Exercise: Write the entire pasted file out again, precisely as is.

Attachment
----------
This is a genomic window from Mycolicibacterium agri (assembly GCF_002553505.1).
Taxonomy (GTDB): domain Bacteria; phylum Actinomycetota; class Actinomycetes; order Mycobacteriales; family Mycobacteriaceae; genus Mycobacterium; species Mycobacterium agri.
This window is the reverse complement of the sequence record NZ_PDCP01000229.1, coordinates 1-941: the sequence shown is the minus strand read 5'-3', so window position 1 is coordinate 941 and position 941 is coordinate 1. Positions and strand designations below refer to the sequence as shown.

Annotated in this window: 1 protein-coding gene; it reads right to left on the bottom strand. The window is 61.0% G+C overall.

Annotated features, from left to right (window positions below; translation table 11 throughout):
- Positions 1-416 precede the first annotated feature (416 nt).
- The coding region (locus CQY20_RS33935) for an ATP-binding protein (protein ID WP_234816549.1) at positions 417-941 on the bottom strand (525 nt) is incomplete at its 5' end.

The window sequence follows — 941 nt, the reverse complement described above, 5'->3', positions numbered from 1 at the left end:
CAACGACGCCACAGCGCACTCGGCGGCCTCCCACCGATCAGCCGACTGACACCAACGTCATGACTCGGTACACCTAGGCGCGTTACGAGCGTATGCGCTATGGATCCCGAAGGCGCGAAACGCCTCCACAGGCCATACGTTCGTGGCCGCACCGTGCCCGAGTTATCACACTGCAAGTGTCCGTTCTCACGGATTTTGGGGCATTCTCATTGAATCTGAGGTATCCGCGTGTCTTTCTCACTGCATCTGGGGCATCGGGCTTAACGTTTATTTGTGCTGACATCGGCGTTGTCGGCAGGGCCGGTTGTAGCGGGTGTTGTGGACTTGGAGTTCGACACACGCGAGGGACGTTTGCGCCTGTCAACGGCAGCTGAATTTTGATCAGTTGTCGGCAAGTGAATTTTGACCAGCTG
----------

This is a genomic window from Mycolicibacterium agri (assembly GCF_002553505.1).
Taxonomy (GTDB): domain Bacteria; phylum Actinomycetota; class Actinomycetes; order Mycobacteriales; family Mycobacteriaceae; genus Mycobacterium; species Mycobacterium agri.
This window is the reverse complement of the sequence record NZ_PDCP01000229.1, coordinates 1-941: the sequence shown is the minus strand read 5'-3', so window position 1 is coordinate 941 and position 941 is coordinate 1. Positions and strand designations below refer to the sequence as shown.

Annotated in this window: 1 protein-coding gene; it reads right to left on the bottom strand. The window is 61.0% G+C overall.

Annotated features, from left to right (window positions below; translation table 11 throughout):
- Positions 1-416 precede the first annotated feature (416 nt).
- The coding region (locus CQY20_RS33935) for an ATP-binding protein (protein ID WP_234816549.1) at positions 417-941 on the bottom strand (525 nt) is incomplete at its 5' end.

The window sequence follows — 941 nt, the reverse complement described above, 5'->3', positions numbered from 1 at the left end:
CAACGACGCCACAGCGCACTCGGCGGCCTCCCACCGATCAGCCGACTGACACCAACGTCATGACTCGGTACACCTAGGCGCGTTACGAGCGTATGCGCTATGGATCCCGAAGGCGCGAAACGCCTCCACAGGCCATACGTTCGTGGCCGCACCGTGCCCGAGTTATCACACTGCAAGTGTCCGTTCTCACGGATTTTGGGGCATTCTCATTGAATCTGAGGTATCCGCGTGTCTTTCTCACTGCATCTGGGGCATCGGGCTTAACGTTTATTTGTGCTGACATCGGCGTTGTCGGCAGGGCCGGTTGTAGCGGGTGTTGTGGACTTGGAGTTCGACACACGCGAGGGACGTTTGCGCCTGTCAACGGCAGCTGAATTTTGATCAGTTGTCGGCAAGTGAATTTTGACCAGCTG